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Photo: Reuters
Photo: Reuters

So it’s just a matter of time, according to media reports, before Sachin Tendulkar swaps his India jersey for starched white and walks into the Rajya Sabha.

While the clamour was growing to honour him with the Bharat Ratna, the country’s highest civilian award, few expected him to be nominated to the upper house.

That too when he is not yet done with cricket.

Tendulkar’s meeting with Congress president Sonia Gandhi at her residence on Thursday was probably the early inkling of a new innings and by afternoon, political parties were falling over each other to congratulate him.

In a cricket-crazy country that considers him ‘God’, the reaction was pretty much on expected lines.

Trinamool Congress MP Derek O’Brien said in a tweet that former Hindustan Lever chairman Ashok Ganguly, who occupies seat number 100 in Rajya Sabha, is even ready to vacate it for the 39-year-old Mumbaikar who has scored 100 international centuries.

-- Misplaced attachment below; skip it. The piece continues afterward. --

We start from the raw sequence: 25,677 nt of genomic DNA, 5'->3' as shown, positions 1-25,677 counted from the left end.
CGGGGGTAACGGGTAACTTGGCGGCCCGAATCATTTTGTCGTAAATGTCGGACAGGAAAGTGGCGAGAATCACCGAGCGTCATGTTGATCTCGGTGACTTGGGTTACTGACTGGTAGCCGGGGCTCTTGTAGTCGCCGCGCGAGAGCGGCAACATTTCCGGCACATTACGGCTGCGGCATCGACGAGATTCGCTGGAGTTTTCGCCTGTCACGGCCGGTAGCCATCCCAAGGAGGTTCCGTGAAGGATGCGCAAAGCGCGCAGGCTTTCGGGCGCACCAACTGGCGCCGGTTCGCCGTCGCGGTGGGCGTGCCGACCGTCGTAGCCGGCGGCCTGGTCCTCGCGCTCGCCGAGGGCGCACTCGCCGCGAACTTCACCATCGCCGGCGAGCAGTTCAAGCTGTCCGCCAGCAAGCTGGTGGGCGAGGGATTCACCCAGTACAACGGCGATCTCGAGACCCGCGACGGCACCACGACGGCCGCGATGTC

For a man not really known for speaking his mind out on issues other than cricket, not many are sure how much Tendulkar can contribute as a parliamentarian.

Former police officer-turned-activist Kiran Bedi feared Tendulkar, who has maintained a squeaky clean image despite being constantly in the public eye for over two decades, might end up being used as a pawn.

“Sachin will perhaps have to guard against being used by political interests. He belongs to all,” she tweeted.

There are others like best-selling author Chetan Bhagat who wonder how Tendulkar would fit the bill in a noisy parliament which of late has seen more adjournments than action.

“My only suggestion consider taking your bat to parliament. You never know when you might need it,” Bhagat tweeted.

Well, if things get too unruly inside, Tendulkar will have the option of discussing cricket over a cup of coffee in the parliament canteen with his former captain Mohammad Azharuddin, now a Congress MP, in the lower house.

BJP MP and former cricketer Kirti Azad can also put aside politics and join them in the tête-à-tête.

Amlan Chakraborty is a Reuter columnist.

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